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  • Holocaust Film & Discussion Series: La Rafle (The Roundup)

    Holocaust Film & Discussion Series: La Rafle (The Roundup)

    This film recounts the true story of the infamous Vel'd'Hiv Roundup of July, 1942, in Paris. During this mass arrest by French police, 13,000 Jews, including more than 4,000 children, were sent to the Velodrome d'hiver, an indoor bicycle stadium, held under inhumane conditions, and the deported to Auschwitz. Read More

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  • Step by Step on the Road: Celebrate the Jewish History & Heritage of San Diego with the Jewish Historical Society of Southern California

    Step by Step on the Road: Celebrate the Jewish History & Heritage of San Diego with the Jewish Historical Society of Southern California

    Travel by bus from the AJU Familian Campus to visit the San Diego History Center for a docent tour of this new exhibit followed by a walking tour of Old Town San Diego. San Diego's Jewish pioneers arrived with statehood in 1850, looking for adventure, good weather, better health, and, above all, the opportunity to make the American dream their own. Many who arrived in San Diego were responsible for shaping the early town, building theaters, owning vast tracts of land, engaging in civic service, and participating in politics. In the early 20th century, San Diego's Jewish community faced obstacles to greater community involvement as restrictive covenants (race restrictions) were attached to particular neighborhood subdivisions like La Jolla, pushing those who helped to fund and build San Diego out of particular locations. But by 1963, Jonas Salk, a Jewish medical researcher and virologist, established the Salk Institute for Biological Studies in La Jolla, (designed by Jewish architect, Louis I. Kahn) and with the completion of UCSD--a school intending to specialize in the intersection between biology and technology--the restrictions were ended as Jewish scientists were some of the top in their fields. Today, San Diego's Jewish community thrives and is different than other Jewish populations in other parts of the state and country given that 19% of San Diego County's Jewish population was born outside the United States, mainly Mexico. Be sure to visit Celebrate San Diego! The History & Heritage of San Diego's Jewish Community and understand the struggles, triumphs, contributions, and legacy of San Diego's Jewish community. Read More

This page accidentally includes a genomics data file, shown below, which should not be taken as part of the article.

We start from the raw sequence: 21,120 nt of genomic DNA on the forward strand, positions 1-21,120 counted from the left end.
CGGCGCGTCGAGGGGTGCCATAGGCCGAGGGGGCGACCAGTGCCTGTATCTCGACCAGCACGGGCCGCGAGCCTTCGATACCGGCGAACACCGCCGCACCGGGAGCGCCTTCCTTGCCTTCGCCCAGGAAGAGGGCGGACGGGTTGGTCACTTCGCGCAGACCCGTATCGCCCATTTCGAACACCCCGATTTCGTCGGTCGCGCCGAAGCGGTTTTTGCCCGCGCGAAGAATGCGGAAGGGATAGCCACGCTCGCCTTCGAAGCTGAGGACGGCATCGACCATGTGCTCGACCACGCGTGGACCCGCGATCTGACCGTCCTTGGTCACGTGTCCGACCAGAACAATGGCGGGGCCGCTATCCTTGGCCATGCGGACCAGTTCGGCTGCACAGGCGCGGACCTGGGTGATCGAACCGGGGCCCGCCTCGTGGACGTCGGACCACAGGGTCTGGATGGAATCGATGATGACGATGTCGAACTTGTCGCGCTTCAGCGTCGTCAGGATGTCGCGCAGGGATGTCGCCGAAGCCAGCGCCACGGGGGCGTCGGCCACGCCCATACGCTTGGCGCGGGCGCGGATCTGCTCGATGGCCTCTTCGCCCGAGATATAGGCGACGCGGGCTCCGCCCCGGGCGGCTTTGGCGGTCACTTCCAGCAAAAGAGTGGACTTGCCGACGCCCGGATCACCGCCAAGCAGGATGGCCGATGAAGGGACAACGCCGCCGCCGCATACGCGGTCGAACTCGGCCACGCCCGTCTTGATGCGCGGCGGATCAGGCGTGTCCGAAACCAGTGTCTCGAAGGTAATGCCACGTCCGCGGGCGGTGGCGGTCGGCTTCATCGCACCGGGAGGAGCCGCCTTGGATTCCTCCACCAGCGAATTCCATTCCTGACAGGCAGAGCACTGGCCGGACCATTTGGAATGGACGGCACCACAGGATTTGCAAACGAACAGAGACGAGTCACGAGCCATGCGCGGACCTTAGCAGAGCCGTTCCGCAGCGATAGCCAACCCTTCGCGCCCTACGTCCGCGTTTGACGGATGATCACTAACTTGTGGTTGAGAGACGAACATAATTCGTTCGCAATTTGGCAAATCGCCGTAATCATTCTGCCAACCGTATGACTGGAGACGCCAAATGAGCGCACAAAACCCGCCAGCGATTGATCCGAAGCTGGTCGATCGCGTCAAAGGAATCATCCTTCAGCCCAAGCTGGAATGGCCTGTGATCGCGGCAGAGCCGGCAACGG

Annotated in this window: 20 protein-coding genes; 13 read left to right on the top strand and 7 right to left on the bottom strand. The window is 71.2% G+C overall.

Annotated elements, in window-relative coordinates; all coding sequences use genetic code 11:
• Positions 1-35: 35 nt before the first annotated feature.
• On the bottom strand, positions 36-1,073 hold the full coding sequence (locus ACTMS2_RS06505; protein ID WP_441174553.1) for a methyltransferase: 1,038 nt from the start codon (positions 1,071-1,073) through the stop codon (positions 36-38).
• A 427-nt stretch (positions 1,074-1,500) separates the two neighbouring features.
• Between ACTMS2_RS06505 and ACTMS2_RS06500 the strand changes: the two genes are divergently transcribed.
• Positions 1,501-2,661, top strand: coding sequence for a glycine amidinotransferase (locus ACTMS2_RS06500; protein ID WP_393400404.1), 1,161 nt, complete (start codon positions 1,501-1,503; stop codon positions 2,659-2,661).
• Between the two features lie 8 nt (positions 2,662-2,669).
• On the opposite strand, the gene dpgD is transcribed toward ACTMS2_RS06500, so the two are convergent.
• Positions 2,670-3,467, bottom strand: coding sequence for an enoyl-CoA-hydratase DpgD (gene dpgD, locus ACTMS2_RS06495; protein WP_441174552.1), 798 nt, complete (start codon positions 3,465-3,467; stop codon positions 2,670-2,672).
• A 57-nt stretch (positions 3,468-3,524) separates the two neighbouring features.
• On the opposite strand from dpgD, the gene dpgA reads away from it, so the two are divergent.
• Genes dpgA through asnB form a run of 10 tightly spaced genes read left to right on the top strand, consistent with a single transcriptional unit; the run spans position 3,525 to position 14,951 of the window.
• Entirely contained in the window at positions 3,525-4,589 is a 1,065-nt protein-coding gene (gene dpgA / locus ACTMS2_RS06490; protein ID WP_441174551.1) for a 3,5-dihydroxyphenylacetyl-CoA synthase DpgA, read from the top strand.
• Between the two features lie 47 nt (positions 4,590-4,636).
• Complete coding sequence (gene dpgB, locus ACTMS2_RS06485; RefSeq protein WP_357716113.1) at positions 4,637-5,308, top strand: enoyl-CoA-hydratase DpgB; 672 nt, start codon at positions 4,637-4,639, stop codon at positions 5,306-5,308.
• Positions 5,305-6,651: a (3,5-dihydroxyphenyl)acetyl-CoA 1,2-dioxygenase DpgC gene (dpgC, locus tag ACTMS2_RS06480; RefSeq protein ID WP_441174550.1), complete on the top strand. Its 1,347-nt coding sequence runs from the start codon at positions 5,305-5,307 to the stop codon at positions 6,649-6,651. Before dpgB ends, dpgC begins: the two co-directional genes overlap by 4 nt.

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  • Movie Matinees at the Sperber: Streit's: Matzo and the American Dream

    Movie Matinees at the Sperber: Streit's: Matzo and the American Dream

    Our popular documentary film and discussion series continues! Join us for a screening of Streit's: Matzo and the American Dream. Share your thoughts about the film and enjoy some popcorn! An iconic New York institution and a fifth generation family business, the Streit's factory and the Streit family itself have long held firmly to tradition, churning flour and water into matzos through ovens as old as the factory itself. The film is a story of tradition, of resistance and resilience, and a celebration of a family whose commitment to their heritage and to their employees is inspiring proof that the family that bakes together, stays together. Read More